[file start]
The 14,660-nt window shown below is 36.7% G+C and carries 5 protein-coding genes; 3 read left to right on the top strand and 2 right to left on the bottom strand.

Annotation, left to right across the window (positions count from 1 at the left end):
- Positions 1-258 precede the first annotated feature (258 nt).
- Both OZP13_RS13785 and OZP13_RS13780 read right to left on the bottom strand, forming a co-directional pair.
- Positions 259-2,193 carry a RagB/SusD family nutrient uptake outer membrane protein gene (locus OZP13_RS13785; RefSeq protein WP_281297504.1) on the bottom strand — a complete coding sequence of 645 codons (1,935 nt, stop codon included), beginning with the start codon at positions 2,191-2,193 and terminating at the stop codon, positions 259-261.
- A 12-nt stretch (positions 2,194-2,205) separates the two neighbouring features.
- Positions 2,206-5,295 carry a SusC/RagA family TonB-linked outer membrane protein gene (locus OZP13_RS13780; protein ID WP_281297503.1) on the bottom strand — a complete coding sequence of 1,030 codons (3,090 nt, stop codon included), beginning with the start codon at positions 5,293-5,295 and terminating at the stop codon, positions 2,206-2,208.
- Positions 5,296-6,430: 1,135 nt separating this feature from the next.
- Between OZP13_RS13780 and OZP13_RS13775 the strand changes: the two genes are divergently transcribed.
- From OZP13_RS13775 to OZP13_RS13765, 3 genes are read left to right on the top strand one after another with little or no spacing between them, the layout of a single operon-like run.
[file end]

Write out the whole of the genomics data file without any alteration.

The 14,660-nt window shown below is 36.7% G+C and carries 5 protein-coding genes; 3 read left to right on the top strand and 2 right to left on the bottom strand.

Annotation, left to right across the window (positions count from 1 at the left end):
- Positions 1-258 precede the first annotated feature (258 nt).
- Both OZP13_RS13785 and OZP13_RS13780 read right to left on the bottom strand, forming a co-directional pair.
- Positions 259-2,193 carry a RagB/SusD family nutrient uptake outer membrane protein gene (locus OZP13_RS13785; RefSeq protein WP_281297504.1) on the bottom strand — a complete coding sequence of 645 codons (1,935 nt, stop codon included), beginning with the start codon at positions 2,191-2,193 and terminating at the stop codon, positions 259-261.
- A 12-nt stretch (positions 2,194-2,205) separates the two neighbouring features.
- Positions 2,206-5,295 carry a SusC/RagA family TonB-linked outer membrane protein gene (locus OZP13_RS13780; protein ID WP_281297503.1) on the bottom strand — a complete coding sequence of 1,030 codons (3,090 nt, stop codon included), beginning with the start codon at positions 5,293-5,295 and terminating at the stop codon, positions 2,206-2,208.
- Positions 5,296-6,430: 1,135 nt separating this feature from the next.
- Between OZP13_RS13780 and OZP13_RS13775 the strand changes: the two genes are divergently transcribed.
- From OZP13_RS13775 to OZP13_RS13765, 3 genes are read left to right on the top strand one after another with little or no spacing between them, the layout of a single operon-like run.